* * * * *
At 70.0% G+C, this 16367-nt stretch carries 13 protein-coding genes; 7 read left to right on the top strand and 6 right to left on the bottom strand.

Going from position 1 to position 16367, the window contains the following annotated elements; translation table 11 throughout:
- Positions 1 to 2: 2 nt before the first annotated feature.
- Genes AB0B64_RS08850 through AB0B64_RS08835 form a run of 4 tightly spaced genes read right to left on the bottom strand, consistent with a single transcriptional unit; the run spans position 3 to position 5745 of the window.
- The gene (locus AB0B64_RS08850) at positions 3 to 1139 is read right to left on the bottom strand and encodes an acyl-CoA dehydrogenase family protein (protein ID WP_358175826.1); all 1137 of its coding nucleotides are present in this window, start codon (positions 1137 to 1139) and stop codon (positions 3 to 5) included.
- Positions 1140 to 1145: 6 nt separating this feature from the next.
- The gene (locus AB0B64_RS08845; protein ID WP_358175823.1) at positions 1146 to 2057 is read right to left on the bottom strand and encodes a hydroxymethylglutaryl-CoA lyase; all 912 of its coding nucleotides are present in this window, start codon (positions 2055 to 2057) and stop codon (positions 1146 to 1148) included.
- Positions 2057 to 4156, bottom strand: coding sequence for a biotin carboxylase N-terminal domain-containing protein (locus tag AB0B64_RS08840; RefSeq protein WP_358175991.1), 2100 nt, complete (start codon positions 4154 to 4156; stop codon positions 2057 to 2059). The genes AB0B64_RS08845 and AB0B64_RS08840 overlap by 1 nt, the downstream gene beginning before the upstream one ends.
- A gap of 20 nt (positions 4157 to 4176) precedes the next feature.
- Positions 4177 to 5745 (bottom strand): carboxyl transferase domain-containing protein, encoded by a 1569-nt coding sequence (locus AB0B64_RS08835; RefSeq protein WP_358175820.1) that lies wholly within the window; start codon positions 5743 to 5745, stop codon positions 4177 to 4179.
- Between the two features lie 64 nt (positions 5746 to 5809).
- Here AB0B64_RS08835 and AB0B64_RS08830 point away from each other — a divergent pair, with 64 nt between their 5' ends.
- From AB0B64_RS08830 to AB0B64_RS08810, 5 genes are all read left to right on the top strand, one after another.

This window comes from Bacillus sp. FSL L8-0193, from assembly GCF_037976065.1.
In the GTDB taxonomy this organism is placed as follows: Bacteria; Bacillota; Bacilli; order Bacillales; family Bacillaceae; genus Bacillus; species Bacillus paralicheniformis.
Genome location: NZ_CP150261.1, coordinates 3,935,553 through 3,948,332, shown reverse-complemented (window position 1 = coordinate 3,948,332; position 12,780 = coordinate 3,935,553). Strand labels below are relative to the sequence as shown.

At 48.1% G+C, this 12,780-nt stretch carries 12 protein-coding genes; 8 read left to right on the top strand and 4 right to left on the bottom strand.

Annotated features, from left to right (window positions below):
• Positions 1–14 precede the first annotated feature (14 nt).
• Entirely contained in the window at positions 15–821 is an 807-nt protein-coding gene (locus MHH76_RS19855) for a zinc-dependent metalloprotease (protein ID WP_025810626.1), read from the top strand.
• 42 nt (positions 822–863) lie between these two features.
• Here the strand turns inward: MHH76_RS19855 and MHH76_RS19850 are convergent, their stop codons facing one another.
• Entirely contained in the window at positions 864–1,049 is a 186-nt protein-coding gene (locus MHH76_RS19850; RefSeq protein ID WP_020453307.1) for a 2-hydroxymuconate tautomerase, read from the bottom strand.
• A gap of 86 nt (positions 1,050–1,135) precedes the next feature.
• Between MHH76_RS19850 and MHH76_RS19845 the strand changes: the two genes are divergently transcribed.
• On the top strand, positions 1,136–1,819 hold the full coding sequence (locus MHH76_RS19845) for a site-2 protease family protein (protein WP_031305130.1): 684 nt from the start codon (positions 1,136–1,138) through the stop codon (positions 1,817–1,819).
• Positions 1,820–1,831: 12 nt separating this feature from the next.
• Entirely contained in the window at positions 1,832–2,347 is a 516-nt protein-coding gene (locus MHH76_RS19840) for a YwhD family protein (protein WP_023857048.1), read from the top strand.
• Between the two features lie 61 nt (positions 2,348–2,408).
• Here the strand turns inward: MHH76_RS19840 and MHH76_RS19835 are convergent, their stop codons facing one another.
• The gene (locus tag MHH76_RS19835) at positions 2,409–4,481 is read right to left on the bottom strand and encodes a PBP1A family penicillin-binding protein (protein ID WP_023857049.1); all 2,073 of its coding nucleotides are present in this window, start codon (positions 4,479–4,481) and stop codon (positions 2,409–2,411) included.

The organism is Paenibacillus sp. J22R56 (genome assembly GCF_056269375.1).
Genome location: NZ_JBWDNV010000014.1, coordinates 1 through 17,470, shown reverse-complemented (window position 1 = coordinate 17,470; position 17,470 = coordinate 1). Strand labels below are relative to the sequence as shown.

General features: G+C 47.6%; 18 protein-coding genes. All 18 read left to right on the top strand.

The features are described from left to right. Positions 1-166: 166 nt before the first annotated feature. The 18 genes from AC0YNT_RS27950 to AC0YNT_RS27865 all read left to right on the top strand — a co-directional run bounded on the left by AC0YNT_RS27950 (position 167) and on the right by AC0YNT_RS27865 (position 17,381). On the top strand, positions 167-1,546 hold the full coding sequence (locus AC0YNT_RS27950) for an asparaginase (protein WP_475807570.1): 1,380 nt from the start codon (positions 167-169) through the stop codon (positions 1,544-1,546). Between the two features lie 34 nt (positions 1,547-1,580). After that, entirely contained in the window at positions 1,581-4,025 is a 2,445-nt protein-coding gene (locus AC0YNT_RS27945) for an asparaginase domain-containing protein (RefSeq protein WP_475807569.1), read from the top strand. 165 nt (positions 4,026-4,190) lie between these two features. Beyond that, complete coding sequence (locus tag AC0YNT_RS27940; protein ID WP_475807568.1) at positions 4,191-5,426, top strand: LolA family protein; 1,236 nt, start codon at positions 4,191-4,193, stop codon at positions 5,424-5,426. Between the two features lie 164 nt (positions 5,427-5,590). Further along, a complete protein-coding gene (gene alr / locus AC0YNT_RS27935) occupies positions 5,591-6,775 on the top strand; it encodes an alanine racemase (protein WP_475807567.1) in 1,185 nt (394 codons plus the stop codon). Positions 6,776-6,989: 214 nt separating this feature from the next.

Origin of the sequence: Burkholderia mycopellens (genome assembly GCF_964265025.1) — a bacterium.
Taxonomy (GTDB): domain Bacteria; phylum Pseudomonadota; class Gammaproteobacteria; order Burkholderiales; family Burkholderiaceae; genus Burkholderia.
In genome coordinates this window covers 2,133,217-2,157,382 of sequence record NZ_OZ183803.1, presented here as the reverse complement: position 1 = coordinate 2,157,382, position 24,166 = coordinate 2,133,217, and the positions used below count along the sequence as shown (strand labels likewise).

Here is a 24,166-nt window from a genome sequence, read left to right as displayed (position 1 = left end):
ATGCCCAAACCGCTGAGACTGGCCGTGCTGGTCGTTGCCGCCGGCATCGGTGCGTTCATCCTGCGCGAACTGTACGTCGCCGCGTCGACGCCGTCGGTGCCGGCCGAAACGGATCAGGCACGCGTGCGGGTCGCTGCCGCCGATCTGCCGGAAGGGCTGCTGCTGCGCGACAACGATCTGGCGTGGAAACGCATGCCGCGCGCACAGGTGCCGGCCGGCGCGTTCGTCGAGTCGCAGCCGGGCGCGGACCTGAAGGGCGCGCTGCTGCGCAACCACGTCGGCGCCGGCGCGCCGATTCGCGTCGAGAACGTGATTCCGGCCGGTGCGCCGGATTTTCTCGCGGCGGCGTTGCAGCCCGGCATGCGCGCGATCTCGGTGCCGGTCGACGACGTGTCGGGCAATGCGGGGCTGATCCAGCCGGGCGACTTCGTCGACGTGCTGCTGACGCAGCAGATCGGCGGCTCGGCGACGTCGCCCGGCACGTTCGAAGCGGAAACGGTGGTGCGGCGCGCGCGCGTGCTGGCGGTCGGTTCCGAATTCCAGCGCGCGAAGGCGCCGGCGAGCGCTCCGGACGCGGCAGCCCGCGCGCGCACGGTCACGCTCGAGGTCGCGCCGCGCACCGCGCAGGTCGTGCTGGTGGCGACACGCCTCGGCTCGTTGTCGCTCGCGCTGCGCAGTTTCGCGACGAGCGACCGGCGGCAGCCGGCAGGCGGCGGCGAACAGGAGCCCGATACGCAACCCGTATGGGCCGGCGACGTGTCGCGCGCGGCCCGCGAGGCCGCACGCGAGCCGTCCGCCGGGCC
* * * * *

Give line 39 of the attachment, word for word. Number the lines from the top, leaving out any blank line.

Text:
Here is a 24,166-nt window from a genome sequence, read left to right as displayed (position 1 = left end):